Designing In-Person Experiences for Luxury Retail Brands
By Alexander Zilberman AIA, NCARB, Founding Principal and Architect, AZA / Alexander Zilberman Architecture P.C.
What is the best way to create luxury retail settings, workplaces and other branded environments to achieve elevated and memorable luxury experiences?
In the retail world, among the most important aspects of in-person experiences for luxury brands is that they should be singular and unparalleled. Working with fashion leaders such as Aston Martin, Chanel, Michael Kors and Versace, a few valuable themes and lessons emerge in best-in-class experiential luxury retail.
First, luxury retail store design must reliably tell the brand story and, in many cases, an associated product story. It speaks to visitors and customers through a system of visual cues, environmental graphics and displays, pure interior design and architectural solutions — not just through texts and audio-visual systems or product presentation. They can be enhanced through the use of immersive and interactive digital experiences, but those virtual elements cannot create a luxury experience alone. The physical, the sensory and even the olfactory and tactile results — and the integration of a perfect human intervention in the customer experience — are all essential to success.
Second, these touchpoints and retail elements must work together seamlessly in a focused effort to tell the brand story. Nothing is tangential if it is part of the communication of the brand’s value and promise. Retail design firms tend to focus on classic elements of visual merchandising and store design: Signage and advertising, color palettes, and interior décor emphasizing fixturing — the shelves and hanging displays, thematic window presentations — and interactive storefronts that speak to passersby after hours.
Instead, luxury retail is an omnichannel experience that conjures dreams as much as it focuses buyer attention. It separates us from everyday reality as much as it puts us in touch with a better, greater universe where everything seems poised, compelling and wondrous.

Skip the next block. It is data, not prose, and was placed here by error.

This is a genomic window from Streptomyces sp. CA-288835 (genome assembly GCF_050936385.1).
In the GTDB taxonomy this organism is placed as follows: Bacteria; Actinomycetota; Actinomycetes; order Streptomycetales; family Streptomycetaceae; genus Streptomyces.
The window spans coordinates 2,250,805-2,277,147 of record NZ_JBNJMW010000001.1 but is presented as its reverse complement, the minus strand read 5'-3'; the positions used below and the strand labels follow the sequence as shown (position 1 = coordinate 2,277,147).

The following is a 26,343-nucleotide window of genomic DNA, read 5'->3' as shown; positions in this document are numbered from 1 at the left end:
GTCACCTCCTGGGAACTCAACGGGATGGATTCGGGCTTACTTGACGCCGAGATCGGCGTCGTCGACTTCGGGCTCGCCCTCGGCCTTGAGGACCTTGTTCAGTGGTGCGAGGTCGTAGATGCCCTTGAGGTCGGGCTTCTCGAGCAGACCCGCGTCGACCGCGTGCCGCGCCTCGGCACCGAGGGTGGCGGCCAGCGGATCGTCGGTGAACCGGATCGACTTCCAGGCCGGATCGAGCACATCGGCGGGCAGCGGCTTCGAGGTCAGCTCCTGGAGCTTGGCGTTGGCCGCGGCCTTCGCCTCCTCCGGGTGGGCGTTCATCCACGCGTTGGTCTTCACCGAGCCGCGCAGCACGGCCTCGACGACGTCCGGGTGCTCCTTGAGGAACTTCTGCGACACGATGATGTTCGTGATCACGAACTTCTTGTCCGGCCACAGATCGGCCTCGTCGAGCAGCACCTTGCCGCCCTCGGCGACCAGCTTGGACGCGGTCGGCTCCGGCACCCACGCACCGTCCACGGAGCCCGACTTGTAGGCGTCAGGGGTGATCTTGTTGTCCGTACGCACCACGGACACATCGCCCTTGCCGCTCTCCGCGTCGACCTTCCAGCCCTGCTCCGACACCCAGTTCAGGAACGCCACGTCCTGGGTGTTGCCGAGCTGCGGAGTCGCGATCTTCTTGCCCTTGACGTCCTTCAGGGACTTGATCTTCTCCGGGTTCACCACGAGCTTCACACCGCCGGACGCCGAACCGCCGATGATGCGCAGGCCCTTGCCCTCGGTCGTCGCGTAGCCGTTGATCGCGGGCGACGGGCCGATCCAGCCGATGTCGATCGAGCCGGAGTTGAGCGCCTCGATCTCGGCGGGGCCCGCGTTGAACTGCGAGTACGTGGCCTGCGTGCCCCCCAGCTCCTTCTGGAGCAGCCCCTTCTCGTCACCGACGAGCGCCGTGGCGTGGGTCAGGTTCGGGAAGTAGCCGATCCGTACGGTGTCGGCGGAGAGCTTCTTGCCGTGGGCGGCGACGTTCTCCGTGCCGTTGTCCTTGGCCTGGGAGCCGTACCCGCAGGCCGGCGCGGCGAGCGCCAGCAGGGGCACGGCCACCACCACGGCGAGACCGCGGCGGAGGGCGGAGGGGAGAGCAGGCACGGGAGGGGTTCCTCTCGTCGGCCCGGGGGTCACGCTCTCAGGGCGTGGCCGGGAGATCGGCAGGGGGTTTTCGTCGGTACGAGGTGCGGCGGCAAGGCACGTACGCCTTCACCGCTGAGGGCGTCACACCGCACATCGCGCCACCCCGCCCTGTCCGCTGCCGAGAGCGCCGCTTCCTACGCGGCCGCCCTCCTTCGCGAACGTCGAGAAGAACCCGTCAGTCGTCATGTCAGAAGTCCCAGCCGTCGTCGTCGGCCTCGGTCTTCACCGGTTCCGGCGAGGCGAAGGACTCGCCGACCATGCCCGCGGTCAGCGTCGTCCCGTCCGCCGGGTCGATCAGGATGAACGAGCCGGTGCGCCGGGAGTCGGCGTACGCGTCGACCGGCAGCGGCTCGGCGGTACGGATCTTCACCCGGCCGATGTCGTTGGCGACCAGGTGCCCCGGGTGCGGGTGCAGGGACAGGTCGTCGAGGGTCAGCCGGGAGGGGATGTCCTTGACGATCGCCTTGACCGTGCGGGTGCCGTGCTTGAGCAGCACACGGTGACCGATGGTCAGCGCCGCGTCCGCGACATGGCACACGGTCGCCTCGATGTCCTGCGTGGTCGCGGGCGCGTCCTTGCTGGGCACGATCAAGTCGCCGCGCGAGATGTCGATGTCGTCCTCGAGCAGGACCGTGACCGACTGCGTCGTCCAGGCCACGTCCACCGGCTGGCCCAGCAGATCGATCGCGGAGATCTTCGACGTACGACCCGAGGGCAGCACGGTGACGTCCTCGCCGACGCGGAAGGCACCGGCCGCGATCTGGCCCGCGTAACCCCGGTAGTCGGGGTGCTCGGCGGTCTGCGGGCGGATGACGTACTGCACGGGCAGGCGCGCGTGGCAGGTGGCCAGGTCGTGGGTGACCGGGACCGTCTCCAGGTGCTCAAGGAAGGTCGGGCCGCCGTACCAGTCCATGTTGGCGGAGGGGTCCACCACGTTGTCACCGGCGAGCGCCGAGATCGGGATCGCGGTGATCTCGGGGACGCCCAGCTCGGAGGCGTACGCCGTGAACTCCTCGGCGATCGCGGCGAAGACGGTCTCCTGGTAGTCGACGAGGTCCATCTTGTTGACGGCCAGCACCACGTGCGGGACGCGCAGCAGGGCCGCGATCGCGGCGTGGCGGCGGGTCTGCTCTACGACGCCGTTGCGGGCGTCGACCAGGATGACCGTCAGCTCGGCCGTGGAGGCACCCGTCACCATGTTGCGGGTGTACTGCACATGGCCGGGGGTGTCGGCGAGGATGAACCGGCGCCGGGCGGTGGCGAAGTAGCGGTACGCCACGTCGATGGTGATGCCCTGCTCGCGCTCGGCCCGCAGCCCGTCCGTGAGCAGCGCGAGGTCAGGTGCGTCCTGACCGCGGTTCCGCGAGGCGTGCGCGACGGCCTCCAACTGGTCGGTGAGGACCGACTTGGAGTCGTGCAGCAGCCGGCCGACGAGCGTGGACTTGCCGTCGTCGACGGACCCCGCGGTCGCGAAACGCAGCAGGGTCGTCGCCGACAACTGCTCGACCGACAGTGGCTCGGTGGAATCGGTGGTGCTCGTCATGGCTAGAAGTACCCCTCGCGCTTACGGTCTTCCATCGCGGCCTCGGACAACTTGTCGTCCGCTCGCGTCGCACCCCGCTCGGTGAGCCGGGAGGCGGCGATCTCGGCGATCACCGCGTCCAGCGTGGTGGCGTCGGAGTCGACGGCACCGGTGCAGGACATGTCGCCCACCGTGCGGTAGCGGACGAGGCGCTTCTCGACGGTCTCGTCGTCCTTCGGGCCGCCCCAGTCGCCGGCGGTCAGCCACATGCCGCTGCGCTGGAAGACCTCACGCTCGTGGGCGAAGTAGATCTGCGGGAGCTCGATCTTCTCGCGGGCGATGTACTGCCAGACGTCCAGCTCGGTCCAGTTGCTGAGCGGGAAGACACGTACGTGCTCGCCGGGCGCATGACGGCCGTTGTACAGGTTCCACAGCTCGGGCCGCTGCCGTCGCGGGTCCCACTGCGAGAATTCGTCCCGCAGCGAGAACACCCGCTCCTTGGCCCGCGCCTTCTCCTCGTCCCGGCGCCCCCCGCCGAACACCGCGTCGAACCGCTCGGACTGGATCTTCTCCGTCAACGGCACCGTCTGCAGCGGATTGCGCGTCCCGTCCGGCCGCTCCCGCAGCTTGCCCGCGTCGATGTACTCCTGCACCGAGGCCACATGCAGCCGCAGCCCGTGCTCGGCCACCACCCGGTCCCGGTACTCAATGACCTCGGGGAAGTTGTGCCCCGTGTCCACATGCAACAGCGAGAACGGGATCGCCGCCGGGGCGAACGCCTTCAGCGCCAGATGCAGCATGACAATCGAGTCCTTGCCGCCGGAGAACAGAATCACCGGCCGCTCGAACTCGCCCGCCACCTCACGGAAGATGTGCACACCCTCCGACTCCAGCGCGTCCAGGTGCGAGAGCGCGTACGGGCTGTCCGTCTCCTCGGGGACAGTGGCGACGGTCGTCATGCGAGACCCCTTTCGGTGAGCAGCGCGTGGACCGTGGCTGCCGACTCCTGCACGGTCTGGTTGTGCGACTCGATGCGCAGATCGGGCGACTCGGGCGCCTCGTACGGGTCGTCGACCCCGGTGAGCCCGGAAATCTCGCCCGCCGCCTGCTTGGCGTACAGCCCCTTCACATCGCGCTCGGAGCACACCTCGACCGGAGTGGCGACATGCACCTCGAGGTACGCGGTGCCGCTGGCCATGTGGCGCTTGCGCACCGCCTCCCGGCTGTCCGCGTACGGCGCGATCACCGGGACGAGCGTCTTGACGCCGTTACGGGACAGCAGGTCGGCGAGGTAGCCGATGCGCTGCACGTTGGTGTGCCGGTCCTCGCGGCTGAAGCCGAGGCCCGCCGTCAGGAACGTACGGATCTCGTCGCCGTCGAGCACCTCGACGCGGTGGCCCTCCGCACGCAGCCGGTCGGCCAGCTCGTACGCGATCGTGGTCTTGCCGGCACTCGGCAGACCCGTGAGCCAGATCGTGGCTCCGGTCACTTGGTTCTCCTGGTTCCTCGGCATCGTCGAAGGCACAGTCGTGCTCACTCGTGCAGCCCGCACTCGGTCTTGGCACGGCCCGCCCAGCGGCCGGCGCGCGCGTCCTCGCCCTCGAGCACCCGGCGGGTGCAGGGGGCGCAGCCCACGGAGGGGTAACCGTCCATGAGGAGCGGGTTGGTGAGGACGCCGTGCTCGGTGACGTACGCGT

Third, forget what you think you know about retail design and architecture in the luxury and ultra-luxury retail realms. It is not necessarily about luxe, or minimalism, or comfort or even “aspiration.” Today’s mindset for luxury purchases is about fit — how an environment seems clearly tailored and customized for an experience to emerge. It’s about wellness, psychological and physical, personal and global, including an idea of how good health is not only possible in a world of high-ticket-item consumption, but it is the most desirable path. It also reaches to the complexity and diversity we see in the world, including ideas about how both exotic and local elements alike can be brought into our lives to enrich and soothe us.
Taken together, these aspects of luxury retail design work to express rather than to educate, though they do both. The luxury brand opens a world through its retail platform that shows customers how to live, as Frank Lloyd Wright would say, or reaffirms that how the customers are living and choosing is exactly right.
For luxury retail design outcomes, think simple. And think serene. But imply a supporting universe of great ideas, of history and legacy, of craft and handcraft, and of technology and digital tools. Bring in the sun, where possible, but with care — tune the environment with controls and proper physics natural illumination .
Looking at interiors and materials, you must be specifying the best finishes and furnishings, yet emphasizing natural materials and silhouettes that are clean, minimal and composed. A Zenlike sense of purpose and simplicity means more than clean and uncluttered – it means everything is anticipated, built-in and used as intended. Presented inventory varies indirectly with price — just show a few of the best, the most desirable, the classics and and the newcomers most closely identified with the brand.
Environmental graphics, such as signage, should be helpful and well placed though often much smaller and more discrete than expected. The benefits of good lighting are essential to success, so work with the architect and lighting design team with intentionality.
Make your people work with the experience. Training, dress, bearing and knowledge are the key aspects to cultivate and nurture as part of the retail experience. Some design firms create branded apparel or provide cut sheets for garments along with the full package of integrated architecture, interiors, environmental graphics and technology enhancements.
With more and more shoppers turning to online sources, the importance of effective in-person experience makes luxury retail today even more appealing. Luxury retail design motivates individuals and groups, bringing likeminded shoppers back into brick-and-mortar stores and acting often as a standalone marketing tool. On their phones or back at their computers, these experience-filled shoppers are reminiscing the feelings that welled up inside them while immersing in the physical luxe location.
Serene, simple, comfortable and relevant? That’s how a customer should feel after exploring the luxury retail world, setting them up for more connection and more investment in your business location and brand.